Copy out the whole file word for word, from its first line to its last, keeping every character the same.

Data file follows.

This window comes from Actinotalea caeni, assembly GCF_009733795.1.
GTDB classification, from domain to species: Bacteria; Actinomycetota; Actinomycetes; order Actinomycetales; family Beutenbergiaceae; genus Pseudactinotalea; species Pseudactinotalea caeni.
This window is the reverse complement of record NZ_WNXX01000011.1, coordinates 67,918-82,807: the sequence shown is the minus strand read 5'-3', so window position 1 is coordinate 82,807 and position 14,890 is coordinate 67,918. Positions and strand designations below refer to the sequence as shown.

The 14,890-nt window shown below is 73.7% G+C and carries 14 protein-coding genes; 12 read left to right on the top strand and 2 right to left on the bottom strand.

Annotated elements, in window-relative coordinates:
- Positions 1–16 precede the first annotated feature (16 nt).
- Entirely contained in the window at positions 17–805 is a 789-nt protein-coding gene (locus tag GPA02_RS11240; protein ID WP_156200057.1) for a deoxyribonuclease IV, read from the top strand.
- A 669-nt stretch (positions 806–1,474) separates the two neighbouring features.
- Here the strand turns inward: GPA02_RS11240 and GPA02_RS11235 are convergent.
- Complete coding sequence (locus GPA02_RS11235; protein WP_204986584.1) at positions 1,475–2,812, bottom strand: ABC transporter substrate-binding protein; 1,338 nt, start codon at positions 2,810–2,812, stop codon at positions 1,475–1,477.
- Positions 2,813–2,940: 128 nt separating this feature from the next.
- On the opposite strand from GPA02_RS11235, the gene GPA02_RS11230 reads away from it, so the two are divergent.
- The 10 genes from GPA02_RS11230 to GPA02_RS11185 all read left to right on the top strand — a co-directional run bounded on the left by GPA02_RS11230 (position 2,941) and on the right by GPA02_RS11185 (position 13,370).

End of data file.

This window comes from Actinotalea caeni, assembly GCF_009733795.1.
GTDB classification, from domain to species: Bacteria; Actinomycetota; Actinomycetes; order Actinomycetales; family Beutenbergiaceae; genus Pseudactinotalea; species Pseudactinotalea caeni.
This window is the reverse complement of record NZ_WNXX01000011.1, coordinates 67,918-82,807: the sequence shown is the minus strand read 5'-3', so window position 1 is coordinate 82,807 and position 14,890 is coordinate 67,918. Positions and strand designations below refer to the sequence as shown.

The 14,890-nt window shown below is 73.7% G+C and carries 14 protein-coding genes; 12 read left to right on the top strand and 2 right to left on the bottom strand.

Annotated elements, in window-relative coordinates:
- Positions 1–16 precede the first annotated feature (16 nt).
- Entirely contained in the window at positions 17–805 is a 789-nt protein-coding gene (locus tag GPA02_RS11240; protein ID WP_156200057.1) for a deoxyribonuclease IV, read from the top strand.
- A 669-nt stretch (positions 806–1,474) separates the two neighbouring features.
- Here the strand turns inward: GPA02_RS11240 and GPA02_RS11235 are convergent.
- Complete coding sequence (locus GPA02_RS11235; protein WP_204986584.1) at positions 1,475–2,812, bottom strand: ABC transporter substrate-binding protein; 1,338 nt, start codon at positions 2,810–2,812, stop codon at positions 1,475–1,477.
- Positions 2,813–2,940: 128 nt separating this feature from the next.
- On the opposite strand from GPA02_RS11235, the gene GPA02_RS11230 reads away from it, so the two are divergent.
- The 10 genes from GPA02_RS11230 to GPA02_RS11185 all read left to right on the top strand — a co-directional run bounded on the left by GPA02_RS11230 (position 2,941) and on the right by GPA02_RS11185 (position 13,370).